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You can tell a lot about a person by the boat that chose them.  The outboard engine strapped on the back of a sailboat might be the ultimate in sophistication but it also says a lot about the person sailing the boat.  It isn’t because I hate the internal combustion engines, but I do.  It isn’t because on some level that I am  a purist, but I am. It isn’t because I hate the smell of fuel in my boat, but I do.  It’s for one reason plain and. Simple.

It’s because I simply can’t afford the cost of owning and maintaining a boat with a Diesel engine.  I don’t want the speed penalty of a prop dragging or the extra two holes to maintain in the boat.  I want the space for wine and my bike that is taken by these huge and stinky mechanical beasts but more importantly I want my boat to remain a sailboat and not a motor sailor.

I was watching my neighbor installing a 19k new Diesel engine in his 14k sailboat and wondered why?  I wasn’t judging, just curious as to the logic of his descision.  I remember 200 miles into my solo trip to Mexico when on a still windless day my outboard literally blew it’s stack.  In a fit of rage I threw it off of the boat and became a instant convert to the engineless way of life.  Now older and wiser I can see the logic of a solid inboard but still can’t justify the expense or any of the other downfalls just to make my life just a bit easier.  Old leaking tanking tanks stink and all old tanks will eventually start to leak.  I remember using 230 Sawzall blades to extract the diesel tank on a friends boat. That and many other experiences through the years keep me keeping my little boat simple.  I still happily use a plastic bucket, a lead line and a compass and Hank on sails but I think I’m in the minority.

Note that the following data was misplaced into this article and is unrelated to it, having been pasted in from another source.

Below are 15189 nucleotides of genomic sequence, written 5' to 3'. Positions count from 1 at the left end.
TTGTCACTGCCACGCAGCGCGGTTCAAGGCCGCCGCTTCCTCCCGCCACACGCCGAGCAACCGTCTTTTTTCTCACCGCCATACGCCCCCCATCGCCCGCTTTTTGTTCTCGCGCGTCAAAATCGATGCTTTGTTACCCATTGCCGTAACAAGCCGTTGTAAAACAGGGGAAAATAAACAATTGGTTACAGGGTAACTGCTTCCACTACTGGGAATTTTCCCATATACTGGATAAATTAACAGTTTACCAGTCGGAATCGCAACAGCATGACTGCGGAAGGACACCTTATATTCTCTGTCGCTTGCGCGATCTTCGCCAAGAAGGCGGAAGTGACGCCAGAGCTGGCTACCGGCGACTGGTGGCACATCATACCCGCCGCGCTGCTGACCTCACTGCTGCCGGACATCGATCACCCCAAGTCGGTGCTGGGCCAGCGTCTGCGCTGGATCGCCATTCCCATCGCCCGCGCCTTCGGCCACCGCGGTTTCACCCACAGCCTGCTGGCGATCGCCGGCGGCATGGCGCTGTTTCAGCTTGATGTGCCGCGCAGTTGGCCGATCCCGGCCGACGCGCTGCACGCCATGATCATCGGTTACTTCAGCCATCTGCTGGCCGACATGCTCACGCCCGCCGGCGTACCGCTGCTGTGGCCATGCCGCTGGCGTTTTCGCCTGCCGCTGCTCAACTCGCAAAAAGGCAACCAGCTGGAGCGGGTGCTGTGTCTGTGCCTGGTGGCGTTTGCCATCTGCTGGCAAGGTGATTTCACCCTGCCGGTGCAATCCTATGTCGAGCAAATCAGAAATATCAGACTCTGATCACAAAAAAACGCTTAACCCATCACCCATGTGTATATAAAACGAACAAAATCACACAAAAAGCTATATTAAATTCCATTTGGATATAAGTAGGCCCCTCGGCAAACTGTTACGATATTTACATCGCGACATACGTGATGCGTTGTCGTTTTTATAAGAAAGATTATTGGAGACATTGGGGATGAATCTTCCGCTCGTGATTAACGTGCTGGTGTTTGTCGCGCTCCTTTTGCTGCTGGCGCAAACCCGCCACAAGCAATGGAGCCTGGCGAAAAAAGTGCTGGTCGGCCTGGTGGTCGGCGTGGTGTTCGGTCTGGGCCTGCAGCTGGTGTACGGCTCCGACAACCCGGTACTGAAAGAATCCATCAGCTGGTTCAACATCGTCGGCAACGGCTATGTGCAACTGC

You see them all over the place, sailors motoring when there is perfect wind.  I always wonder why they would motor when they could sail but then again why do people drive their cars when they could walk or ride their bike.  Part of living the simple life for me is simply cutting out all options that might make me lazy.  Opening day is coming and there will be a big party at the dock, I turn my attention to buying painting and varnishing supplies to make Sookie look like a million bucks before all the yachties show up, she is my calling card afterall.  The long days sanding, buffing and painting make her a shiny girl but they also force me to look at and touch every inch of her every season.  I know my little boat like the back of my hand, not just how she looks and feels but how she sails and that’s why I have a sailboat in the first place, so I can sail.  One of the hardest parts of achieving true freedom is extracting all the things from your life that can rob it in an instant.

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